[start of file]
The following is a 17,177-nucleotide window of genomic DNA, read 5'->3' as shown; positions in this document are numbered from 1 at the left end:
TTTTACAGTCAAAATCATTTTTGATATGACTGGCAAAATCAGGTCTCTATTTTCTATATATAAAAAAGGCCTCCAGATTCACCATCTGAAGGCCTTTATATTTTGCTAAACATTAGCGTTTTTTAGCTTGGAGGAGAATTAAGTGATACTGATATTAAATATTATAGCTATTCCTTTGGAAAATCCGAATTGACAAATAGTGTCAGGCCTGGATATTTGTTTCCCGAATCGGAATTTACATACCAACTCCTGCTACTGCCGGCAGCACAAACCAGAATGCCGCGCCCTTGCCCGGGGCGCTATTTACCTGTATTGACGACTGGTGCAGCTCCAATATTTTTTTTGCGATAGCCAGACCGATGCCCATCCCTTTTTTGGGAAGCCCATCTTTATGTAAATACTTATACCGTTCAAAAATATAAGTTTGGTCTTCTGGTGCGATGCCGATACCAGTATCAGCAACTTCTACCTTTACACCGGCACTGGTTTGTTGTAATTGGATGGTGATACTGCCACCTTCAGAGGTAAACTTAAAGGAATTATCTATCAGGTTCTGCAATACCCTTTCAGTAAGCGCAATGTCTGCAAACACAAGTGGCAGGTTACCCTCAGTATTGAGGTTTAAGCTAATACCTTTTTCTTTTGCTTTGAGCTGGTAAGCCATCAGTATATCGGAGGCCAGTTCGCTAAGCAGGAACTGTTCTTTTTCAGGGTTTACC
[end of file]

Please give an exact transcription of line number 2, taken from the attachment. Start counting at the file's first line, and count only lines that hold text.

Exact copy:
TTTTACAGTCAAAATCATTTTTGATATGACTGGCAAAATCAGGTCTCTATTTTCTATATATAAAAAAGGCCTCCAGATTCACCATCTGAAGGCCTTTATATTTTGCTAAACATTAGCGTTTTTTAGCTTGGAGGAGAATTAAGTGATACTGATATTAAATATTATAGCTATTCCTTTGGAAAATCCGAATTGACAAATAGTGTCAGGCCTGGATATTTGTTTCCCGAATCGGAATTTACATACCAACTCCTGCTACTGCCGGCAGCACAAACCAGAATGCCGCGCCCTTGCCCGGGGCGCTATTTACCTGTATTGACGACTGGTGCAGCTCCAATATTTTTTTTGCGATAGCCAGACCGATGCCCATCCCTTTTTTGGGAAGCCCATCTTTATGTAAATACTTATACCGTTCAAAAATATAAGTTTGGTCTTCTGGTGCGATGCCGATACCAGTATCAGCAACTTCTACCTTTACACCGGCACTGGTTTGTTGTAATTGGATGGTGATACTGCCACCTTCAGAGGTAAACTTAAAGGAATTATCTATCAGGTTCTGCAATACCCTTTCAGTAAGCGCAATGTCTGCAAACACAAGTGGCAGGTTACCCTCAGTATTGAGGTTTAAGCTAATACCTTTTTCTTTTGCTTTGAGCTGGTAAGCCATCAGTATATCGGAGGCCAGTTCGCTAAGCAGGAACTGTTCTTTTTCAGGGTTTACC